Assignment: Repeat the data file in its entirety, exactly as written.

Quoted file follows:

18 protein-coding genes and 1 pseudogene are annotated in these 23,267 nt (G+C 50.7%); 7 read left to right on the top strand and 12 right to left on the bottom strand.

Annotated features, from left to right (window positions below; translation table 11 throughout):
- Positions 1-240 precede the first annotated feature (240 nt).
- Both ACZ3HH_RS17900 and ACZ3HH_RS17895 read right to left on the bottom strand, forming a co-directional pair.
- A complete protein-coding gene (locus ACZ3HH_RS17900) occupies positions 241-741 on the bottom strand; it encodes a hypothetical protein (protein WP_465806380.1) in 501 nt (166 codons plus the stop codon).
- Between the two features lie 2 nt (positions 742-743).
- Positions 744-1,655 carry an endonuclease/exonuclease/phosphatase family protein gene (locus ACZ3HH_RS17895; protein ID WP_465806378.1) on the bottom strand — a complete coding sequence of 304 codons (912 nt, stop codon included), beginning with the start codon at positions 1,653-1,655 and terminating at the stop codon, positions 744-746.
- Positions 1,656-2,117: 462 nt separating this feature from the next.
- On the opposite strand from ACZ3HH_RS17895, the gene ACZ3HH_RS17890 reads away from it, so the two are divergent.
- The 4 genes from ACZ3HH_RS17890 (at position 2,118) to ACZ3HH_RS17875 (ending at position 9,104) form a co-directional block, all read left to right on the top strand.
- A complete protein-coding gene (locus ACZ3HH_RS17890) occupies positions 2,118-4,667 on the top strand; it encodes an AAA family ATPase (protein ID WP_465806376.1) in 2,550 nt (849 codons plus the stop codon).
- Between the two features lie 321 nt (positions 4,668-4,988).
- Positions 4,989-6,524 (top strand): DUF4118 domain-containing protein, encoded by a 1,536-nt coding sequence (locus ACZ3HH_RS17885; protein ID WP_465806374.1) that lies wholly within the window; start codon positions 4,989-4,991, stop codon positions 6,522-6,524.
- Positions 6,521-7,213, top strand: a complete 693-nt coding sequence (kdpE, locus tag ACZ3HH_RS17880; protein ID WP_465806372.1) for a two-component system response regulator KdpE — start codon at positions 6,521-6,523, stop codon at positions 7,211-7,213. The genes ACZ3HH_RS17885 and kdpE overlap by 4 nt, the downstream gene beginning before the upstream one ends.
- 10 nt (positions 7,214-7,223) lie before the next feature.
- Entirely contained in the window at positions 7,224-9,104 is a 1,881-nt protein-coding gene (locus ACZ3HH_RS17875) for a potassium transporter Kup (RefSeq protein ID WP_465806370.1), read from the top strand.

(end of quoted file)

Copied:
18 protein-coding genes and 1 pseudogene are annotated in these 23,267 nt (G+C 50.7%); 7 read left to right on the top strand and 12 right to left on the bottom strand.

Annotated features, from left to right (window positions below; translation table 11 throughout):
- Positions 1-240 precede the first annotated feature (240 nt).
- Both ACZ3HH_RS17900 and ACZ3HH_RS17895 read right to left on the bottom strand, forming a co-directional pair.
- A complete protein-coding gene (locus ACZ3HH_RS17900) occupies positions 241-741 on the bottom strand; it encodes a hypothetical protein (protein WP_465806380.1) in 501 nt (166 codons plus the stop codon).
- Between the two features lie 2 nt (positions 742-743).
- Positions 744-1,655 carry an endonuclease/exonuclease/phosphatase family protein gene (locus ACZ3HH_RS17895; protein ID WP_465806378.1) on the bottom strand — a complete coding sequence of 304 codons (912 nt, stop codon included), beginning with the start codon at positions 1,653-1,655 and terminating at the stop codon, positions 744-746.
- Positions 1,656-2,117: 462 nt separating this feature from the next.
- On the opposite strand from ACZ3HH_RS17895, the gene ACZ3HH_RS17890 reads away from it, so the two are divergent.
- The 4 genes from ACZ3HH_RS17890 (at position 2,118) to ACZ3HH_RS17875 (ending at position 9,104) form a co-directional block, all read left to right on the top strand.
- A complete protein-coding gene (locus ACZ3HH_RS17890) occupies positions 2,118-4,667 on the top strand; it encodes an AAA family ATPase (protein ID WP_465806376.1) in 2,550 nt (849 codons plus the stop codon).
- Between the two features lie 321 nt (positions 4,668-4,988).
- Positions 4,989-6,524 (top strand): DUF4118 domain-containing protein, encoded by a 1,536-nt coding sequence (locus ACZ3HH_RS17885; protein ID WP_465806374.1) that lies wholly within the window; start codon positions 4,989-4,991, stop codon positions 6,522-6,524.
- Positions 6,521-7,213, top strand: a complete 693-nt coding sequence (kdpE, locus tag ACZ3HH_RS17880; protein ID WP_465806372.1) for a two-component system response regulator KdpE — start codon at positions 6,521-6,523, stop codon at positions 7,211-7,213. The genes ACZ3HH_RS17885 and kdpE overlap by 4 nt, the downstream gene beginning before the upstream one ends.
- 10 nt (positions 7,214-7,223) lie before the next feature.
- Entirely contained in the window at positions 7,224-9,104 is a 1,881-nt protein-coding gene (locus ACZ3HH_RS17875) for a potassium transporter Kup (RefSeq protein ID WP_465806370.1), read from the top strand.